The Washington Times
December 3, 2003

Op-ed: Close-knit families, successful children

Washington Times
December 3, 2003
by J. Michael Smith
HSLDA President

Parents choose home-schooling for a variety of well-documented reasons. A 2001 study by the U.S. Department of Education discovered that 'giving a child a better education at home' and 'religious reasons' came in first and second with 49 percent and 38 percent respectively. In the same study 17 percent of parents chose 'family reasons' as part of their decision to homeschool. A similar pattern was found by Brian Ray of the National Home Education Research Institute (NHERI) who discovered in a 2003 study of thousands of home-school alumni that 'giving a child a better education at home' and 'religious reasons' scored 80 percent and 77 percent, respectively, as reasons they were educated at home. The Ray study also found that 56 percent of the home-schoolers' parents had desired more 'parent-child contact' and 38 percent wanted to see more 'sibling-sibling contact.' Both studies allowed more than one choice to be selected.

Although home-schooling continues to grow, public schools have been the more popular method of education for almost a century. A normal public school day lasts from 8:00 am to 3:00 pm. This amounts to roughly 35 hours per week where children are separated from parents, not including transportation time. It should not be surprising that some families are seeking to regain this 'lost' time. Families are finding that the bonds between children and parents weaken if a child spends a great deal of time away from home.

It's a known fact that most people desire to be part of a happy and secure family and in the midst of this holiday season many people regain a focus on their families. It's during this time that many families have made their decision to home-school.

Home-schooling greatly strengthens the family for many reasons. Chief among these is the extra time home-school parents have to interact with their children. Many home-schooling parents have decided that those 35 hours can be put to better use by teaching their own children at home. A consequence of home-schooling is typically the development of a greater bond between the children and their parents, which extends throughout a lifetime.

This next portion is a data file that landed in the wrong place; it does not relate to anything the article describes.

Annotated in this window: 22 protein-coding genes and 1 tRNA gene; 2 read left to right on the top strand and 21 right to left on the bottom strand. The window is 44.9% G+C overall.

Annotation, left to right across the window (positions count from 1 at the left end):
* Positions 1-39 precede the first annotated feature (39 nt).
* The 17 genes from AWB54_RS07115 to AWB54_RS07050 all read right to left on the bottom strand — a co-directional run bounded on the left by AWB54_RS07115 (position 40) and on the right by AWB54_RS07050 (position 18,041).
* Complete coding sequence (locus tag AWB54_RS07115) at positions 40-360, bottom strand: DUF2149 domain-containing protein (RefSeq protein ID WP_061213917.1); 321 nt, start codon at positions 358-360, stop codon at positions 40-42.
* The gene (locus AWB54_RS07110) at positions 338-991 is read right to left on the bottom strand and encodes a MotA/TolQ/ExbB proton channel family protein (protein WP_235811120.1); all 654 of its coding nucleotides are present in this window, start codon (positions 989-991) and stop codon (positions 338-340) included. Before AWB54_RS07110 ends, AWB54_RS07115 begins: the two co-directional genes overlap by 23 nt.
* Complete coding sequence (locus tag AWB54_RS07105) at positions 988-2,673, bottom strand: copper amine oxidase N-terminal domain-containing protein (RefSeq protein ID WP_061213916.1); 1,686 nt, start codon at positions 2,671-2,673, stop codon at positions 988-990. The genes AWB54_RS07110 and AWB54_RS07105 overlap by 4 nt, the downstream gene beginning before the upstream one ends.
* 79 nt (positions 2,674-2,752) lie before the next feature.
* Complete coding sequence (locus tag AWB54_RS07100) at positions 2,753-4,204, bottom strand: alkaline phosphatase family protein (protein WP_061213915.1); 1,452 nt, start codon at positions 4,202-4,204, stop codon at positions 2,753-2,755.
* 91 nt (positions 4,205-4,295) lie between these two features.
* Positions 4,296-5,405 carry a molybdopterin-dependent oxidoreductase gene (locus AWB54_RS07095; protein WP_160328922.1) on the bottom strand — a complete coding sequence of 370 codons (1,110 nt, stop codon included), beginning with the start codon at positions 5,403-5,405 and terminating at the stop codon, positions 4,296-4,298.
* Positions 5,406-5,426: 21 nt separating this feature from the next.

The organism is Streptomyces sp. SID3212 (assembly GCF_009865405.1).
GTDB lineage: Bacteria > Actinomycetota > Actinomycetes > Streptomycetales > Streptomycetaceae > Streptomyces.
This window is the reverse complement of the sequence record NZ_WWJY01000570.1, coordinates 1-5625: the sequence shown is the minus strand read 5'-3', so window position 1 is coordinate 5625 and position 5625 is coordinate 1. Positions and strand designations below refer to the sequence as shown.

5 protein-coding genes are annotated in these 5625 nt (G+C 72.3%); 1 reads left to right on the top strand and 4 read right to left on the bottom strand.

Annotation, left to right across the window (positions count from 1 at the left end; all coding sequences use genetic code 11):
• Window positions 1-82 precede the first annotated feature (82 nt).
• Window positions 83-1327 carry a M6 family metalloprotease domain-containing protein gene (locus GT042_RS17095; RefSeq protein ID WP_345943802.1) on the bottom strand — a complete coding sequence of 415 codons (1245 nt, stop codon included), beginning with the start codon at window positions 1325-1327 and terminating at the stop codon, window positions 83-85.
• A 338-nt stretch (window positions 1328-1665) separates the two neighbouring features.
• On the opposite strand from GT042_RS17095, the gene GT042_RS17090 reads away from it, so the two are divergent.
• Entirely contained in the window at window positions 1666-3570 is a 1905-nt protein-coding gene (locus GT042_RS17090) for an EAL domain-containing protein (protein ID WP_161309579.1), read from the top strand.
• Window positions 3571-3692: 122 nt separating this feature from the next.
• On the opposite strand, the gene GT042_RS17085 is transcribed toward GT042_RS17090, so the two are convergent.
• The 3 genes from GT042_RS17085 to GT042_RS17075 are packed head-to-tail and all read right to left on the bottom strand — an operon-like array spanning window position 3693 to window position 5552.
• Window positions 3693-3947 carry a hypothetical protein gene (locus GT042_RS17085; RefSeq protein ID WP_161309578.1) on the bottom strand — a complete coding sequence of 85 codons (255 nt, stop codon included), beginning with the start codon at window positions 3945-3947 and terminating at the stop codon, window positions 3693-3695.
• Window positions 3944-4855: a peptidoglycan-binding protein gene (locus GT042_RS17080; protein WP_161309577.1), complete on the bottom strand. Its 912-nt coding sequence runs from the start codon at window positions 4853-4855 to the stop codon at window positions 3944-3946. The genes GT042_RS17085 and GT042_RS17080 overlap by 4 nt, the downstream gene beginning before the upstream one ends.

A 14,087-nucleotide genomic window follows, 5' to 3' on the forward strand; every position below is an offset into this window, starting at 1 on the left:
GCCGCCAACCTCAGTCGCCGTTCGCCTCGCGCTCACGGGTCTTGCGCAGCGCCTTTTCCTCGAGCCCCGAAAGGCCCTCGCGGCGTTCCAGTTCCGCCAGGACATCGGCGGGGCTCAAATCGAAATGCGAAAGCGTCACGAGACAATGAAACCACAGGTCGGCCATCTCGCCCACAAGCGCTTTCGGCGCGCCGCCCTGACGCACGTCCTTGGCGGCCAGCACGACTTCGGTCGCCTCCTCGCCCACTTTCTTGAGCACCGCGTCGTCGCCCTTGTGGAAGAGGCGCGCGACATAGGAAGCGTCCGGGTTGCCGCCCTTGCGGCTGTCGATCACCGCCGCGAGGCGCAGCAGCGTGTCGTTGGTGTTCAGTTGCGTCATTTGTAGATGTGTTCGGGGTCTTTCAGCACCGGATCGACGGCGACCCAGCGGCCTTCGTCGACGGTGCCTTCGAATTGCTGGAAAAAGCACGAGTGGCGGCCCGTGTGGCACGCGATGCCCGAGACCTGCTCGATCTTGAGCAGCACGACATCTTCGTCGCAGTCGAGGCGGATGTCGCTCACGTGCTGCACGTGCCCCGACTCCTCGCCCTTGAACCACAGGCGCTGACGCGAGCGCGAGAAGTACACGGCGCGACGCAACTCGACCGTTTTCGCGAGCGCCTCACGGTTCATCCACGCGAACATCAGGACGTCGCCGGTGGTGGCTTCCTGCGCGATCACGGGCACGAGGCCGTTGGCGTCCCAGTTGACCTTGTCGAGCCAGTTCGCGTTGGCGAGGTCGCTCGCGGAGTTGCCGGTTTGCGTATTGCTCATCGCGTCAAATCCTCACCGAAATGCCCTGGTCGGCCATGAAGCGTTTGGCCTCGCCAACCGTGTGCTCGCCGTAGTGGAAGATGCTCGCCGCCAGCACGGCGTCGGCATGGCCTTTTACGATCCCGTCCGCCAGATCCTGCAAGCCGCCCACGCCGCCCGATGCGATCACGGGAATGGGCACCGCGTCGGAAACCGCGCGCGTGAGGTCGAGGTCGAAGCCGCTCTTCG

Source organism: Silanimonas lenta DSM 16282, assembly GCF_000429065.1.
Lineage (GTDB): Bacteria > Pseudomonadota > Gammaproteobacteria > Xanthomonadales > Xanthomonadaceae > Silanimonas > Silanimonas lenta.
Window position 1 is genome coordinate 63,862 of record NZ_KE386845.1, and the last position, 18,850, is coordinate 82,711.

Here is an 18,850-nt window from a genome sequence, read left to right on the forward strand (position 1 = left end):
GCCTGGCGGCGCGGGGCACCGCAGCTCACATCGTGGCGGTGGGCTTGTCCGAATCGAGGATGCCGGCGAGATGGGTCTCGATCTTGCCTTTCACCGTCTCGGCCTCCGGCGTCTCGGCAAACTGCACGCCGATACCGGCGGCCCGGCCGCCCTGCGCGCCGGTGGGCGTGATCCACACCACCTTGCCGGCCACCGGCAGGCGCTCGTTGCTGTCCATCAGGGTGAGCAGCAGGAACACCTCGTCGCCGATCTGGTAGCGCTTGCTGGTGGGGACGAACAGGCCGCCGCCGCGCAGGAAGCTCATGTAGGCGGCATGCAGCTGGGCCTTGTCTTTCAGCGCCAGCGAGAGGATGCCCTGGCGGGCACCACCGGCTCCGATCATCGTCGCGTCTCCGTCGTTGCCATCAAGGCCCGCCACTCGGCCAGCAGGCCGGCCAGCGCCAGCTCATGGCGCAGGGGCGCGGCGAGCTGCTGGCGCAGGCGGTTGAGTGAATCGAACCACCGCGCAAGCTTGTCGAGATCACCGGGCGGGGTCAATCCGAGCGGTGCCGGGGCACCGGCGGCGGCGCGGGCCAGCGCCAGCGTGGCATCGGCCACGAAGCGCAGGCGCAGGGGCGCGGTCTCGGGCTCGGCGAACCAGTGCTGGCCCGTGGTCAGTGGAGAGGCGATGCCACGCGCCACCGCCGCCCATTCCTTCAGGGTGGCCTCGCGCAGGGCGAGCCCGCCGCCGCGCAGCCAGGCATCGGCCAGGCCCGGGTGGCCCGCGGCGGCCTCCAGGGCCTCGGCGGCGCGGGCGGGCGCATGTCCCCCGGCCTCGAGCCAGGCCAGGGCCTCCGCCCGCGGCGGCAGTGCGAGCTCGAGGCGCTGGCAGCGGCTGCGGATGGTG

Home-schooling enables parents to become closer to their children and vice versa. Families work and grow together and hopefully develop mutual trust and respect through this experience. Most home-school families focus intently on the moral development of their children and religiously motivated parents teach them the timeless truths of the Bible. This type of training provides a solid foundation for a child to tackle the world he or she will eventually join.

A large body of evidence points to the success of this parenting choice. A little noticed fact in a 2003 study by NHERI discovered that 59 percent of home-school graduates described themselves as 'very happy' compared with 28 percent of the general U.S. population. Being part of a secure family significantly contributed to this result.

Almost all social commentators agree that children face far greater challenges than previous generations did. The breakdown of the nuclear family has greatly contributed to this trend. The desire for a stable and secure family is one of the key reasons people home-school. This decision will not go without reward. Many home-school parents, after years of hard work, reap the reward of having produced happy, successful children who will contribute to society rather than becoming a burden on their fellow citizens. This holiday season, let's take this opportunity to reflect on the importance of the family and how home-schooling is contributing to strengthening the family and, by extension, the rest of society.